Live Nation's $100m investment in Ticketmaster tech to battle dodgy bots

Tim Ingham
Live Nation's $100m investment in Ticketmaster tech to battle dodgy bots

Live Nation believes that its $100m investment in Ticketmaster's tech over the next three years will result in "substantial" market share gains in secondary ticketing - as it spends big in its "arms race" against automated, ticket-snaffling bots.

Speaking today in London, Live Nation COO Joe Berchtold told media including Music Week that LN was well underway with a process of "re-platforming" Ticketmaster, in order to "move it forward from its 1980s technology that it had when we did the merger in 2010".

Live Nation received US approval to be merged with Ticketmaster in January 2010, and later became the promoter's official ticketing partner.

As well as reducing costs by automating Ticketmaster's processes, Berchtold (pictured) said that the investment in the company was driving forward a wider 'fan-friendly' strategy.

This includes the future introduction of a mobile-friendly, app-based digital system on which consumers can use, share and resell their tickets.

"It gives you overall management of your tickets," he said. "It's a project we’re now more than halfway done with. We expect to be substantially rolling it out in the US next year and we’ll deploy into the US next year."

In addition to discussing further expansion plans into Eastern Europe, Asia and Latin America regions, Berchtold said that Live Nation hoped its improved Ticketmaster techn platform would allow it to take more share in the secondary ticketing space.

The company owns secondary ticketing platform GetMeIn, which is affiliated with official Ticketmaster sites. Its current rivals include Seatwave and Viagogo.

Berchtold said that a new Ticketmaster platform called TicketMaster-Plus would combine both Live Nation-owned primary and secondary marketplaces. It will launch in the US next week.

"TicketMaster-plus will put the primary and secondary tickets to our events on the same page," he explained. "You can buy either, but you know it will be a safe, secure transaction.

"Because we own the IP on the 400 million-[plus] tickets that we issue every year, we can cancel the ticket you’re selling and reissue it directly [to the buyer].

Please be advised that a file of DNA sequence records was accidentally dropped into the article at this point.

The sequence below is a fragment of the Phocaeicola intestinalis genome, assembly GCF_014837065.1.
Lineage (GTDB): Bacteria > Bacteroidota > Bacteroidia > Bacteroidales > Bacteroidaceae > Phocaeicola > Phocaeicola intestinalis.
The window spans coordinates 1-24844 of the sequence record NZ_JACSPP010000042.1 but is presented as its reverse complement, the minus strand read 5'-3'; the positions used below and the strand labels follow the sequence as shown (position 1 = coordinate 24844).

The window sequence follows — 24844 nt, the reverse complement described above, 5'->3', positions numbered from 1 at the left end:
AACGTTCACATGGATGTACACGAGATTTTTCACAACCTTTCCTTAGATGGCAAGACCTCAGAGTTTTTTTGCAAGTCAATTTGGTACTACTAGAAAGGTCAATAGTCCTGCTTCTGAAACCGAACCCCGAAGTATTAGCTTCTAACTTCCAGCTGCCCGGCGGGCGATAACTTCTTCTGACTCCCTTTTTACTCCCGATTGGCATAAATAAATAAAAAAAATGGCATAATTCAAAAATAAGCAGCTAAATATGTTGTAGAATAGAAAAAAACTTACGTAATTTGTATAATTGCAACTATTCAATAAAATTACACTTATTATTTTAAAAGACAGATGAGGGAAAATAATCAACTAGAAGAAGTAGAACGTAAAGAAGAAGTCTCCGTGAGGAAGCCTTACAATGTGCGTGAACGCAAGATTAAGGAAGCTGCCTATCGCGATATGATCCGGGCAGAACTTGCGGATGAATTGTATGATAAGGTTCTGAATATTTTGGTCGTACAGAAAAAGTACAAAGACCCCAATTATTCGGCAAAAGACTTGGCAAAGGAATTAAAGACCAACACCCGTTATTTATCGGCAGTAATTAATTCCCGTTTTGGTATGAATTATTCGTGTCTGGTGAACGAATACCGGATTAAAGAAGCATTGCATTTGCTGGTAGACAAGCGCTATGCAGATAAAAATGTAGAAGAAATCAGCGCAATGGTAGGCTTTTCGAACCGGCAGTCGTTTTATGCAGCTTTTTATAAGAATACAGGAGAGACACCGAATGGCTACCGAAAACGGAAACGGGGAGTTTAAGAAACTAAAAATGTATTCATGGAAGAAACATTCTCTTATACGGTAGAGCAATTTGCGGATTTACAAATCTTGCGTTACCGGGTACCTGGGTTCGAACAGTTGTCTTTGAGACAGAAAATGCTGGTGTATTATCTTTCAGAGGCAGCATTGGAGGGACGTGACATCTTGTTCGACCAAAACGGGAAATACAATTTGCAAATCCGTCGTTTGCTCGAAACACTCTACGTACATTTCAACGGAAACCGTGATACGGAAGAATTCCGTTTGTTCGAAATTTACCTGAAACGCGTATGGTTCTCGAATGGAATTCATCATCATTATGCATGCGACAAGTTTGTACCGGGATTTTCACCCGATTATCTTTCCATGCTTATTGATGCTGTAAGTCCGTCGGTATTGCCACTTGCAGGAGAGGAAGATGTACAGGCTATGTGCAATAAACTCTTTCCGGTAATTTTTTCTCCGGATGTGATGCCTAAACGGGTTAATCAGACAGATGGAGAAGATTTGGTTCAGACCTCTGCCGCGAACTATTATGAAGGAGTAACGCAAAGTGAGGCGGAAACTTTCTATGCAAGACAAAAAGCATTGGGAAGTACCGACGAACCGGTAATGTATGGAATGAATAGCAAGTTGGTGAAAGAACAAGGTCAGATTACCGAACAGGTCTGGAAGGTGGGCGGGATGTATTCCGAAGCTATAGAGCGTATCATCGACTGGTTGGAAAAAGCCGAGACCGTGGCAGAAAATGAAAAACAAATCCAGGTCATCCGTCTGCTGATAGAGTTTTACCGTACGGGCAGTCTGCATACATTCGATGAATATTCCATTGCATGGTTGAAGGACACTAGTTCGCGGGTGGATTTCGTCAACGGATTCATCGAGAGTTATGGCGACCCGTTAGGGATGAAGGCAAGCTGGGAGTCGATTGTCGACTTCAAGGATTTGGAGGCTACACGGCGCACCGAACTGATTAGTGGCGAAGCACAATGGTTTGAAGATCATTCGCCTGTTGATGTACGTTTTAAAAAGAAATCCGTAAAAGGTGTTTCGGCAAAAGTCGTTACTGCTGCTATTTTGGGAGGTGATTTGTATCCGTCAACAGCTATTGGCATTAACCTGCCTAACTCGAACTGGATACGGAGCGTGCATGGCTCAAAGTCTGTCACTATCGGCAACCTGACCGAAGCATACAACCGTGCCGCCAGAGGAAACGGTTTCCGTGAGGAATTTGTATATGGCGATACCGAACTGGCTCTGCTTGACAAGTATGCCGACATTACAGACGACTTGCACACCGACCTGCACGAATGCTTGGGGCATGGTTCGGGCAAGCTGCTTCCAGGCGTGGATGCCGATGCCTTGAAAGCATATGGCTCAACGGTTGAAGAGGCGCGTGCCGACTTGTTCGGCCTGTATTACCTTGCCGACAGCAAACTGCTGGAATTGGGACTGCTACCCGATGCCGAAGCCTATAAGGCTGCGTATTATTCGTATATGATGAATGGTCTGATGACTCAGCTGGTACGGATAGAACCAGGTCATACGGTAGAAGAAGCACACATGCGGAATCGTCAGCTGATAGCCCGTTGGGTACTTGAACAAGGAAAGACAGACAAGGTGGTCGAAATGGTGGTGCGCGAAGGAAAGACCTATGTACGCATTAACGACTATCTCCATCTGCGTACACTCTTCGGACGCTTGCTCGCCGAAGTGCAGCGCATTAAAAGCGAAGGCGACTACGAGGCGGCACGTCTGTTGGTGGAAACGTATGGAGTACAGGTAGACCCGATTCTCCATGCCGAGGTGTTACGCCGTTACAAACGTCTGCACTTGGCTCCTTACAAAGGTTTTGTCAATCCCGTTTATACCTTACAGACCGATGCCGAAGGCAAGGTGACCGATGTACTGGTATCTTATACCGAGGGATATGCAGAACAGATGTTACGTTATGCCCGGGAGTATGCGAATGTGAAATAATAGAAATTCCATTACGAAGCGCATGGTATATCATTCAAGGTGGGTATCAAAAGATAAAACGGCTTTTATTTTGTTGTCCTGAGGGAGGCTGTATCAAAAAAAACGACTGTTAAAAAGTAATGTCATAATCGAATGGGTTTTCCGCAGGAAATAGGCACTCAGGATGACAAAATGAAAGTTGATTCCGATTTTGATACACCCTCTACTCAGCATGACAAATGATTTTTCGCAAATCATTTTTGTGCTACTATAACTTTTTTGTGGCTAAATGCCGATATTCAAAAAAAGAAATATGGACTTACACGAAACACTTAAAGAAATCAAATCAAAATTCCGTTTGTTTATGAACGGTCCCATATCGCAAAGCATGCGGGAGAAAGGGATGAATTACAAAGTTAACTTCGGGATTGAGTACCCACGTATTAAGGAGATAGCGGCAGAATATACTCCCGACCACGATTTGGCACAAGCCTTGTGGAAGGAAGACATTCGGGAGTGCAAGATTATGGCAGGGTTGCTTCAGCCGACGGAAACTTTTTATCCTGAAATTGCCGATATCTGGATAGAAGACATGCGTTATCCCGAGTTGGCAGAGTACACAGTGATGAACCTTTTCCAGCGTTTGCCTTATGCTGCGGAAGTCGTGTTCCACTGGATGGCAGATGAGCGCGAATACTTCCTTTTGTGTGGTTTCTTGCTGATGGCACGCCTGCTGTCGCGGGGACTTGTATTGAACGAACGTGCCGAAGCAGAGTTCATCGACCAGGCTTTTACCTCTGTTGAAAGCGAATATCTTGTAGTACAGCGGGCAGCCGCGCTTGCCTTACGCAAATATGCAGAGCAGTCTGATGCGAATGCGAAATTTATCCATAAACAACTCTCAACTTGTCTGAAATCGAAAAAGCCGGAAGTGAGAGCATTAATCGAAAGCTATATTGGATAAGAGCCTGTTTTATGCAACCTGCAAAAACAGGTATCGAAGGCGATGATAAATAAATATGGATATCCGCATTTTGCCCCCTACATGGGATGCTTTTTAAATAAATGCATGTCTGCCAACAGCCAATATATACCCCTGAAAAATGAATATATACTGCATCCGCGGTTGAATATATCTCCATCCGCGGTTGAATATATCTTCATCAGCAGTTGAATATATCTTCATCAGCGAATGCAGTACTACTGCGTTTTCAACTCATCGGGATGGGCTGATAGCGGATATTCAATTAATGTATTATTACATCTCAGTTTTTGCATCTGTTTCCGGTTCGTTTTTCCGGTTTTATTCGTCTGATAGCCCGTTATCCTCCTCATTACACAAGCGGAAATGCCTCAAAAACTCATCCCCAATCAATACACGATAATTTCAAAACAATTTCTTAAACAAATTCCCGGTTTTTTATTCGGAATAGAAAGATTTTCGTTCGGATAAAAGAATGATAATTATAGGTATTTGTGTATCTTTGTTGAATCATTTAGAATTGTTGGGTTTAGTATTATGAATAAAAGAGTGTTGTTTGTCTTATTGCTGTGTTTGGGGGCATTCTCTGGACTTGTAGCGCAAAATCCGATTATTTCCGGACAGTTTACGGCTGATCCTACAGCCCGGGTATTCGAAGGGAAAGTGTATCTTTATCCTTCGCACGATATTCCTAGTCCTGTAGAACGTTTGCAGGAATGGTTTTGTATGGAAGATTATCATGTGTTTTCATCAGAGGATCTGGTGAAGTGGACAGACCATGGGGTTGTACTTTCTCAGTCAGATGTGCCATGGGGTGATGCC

"There’s been a lot of issues in the UK of late with fraudulent tickets - [with TicketMaster-Plus] we can authenticate and reissue the ticket so you don’t have those fraud issues.

"We believe that by [fans] knowing the ticket exists and it’s valid and can easily manage the sale of ticket, we’ll take substantial share in the secondary market.

"That opportunity will vary a lot by market and by what is and isn’t accepted by the regulators in those territories. It’s why we’re starting in the US and sorting through with different parties here what the right answer will be in the UK: we’ll figure it out market-by-market in Europe."

Berchtold made reference to the multi-million pound "arms race" that Live Nation is fighting with 'bots' - automated online programmes used to get ahead of genuine consumers when tickets go-onsale and snap up thousands of tickets, which are then resold for vast profits by 'scalpers' on the secondary market.

"Part of this $100m we’re spending is about figuring out how to do a better job stopping bots," he said. "We need to reduce the scalpers' ability to go in and get the number of good tickets they’re getting.

"We’ve got people that are doing all sorts of algorithms that look at your IP address, how quickly you’re entering key strokes, to try to make an assessment on whether you’re a human or a bot well beyond just the CAPTCHA [the gate which asks users to type in a random code to prove that they're human].

"It’s an arms race. We get a little better, then [the bot operators] get a little better. It’s ongoing investment. It’s one of the things Ticketmaster will ultimately be able to make better because we have the scale and we can make that investment in technology - we have to do it."


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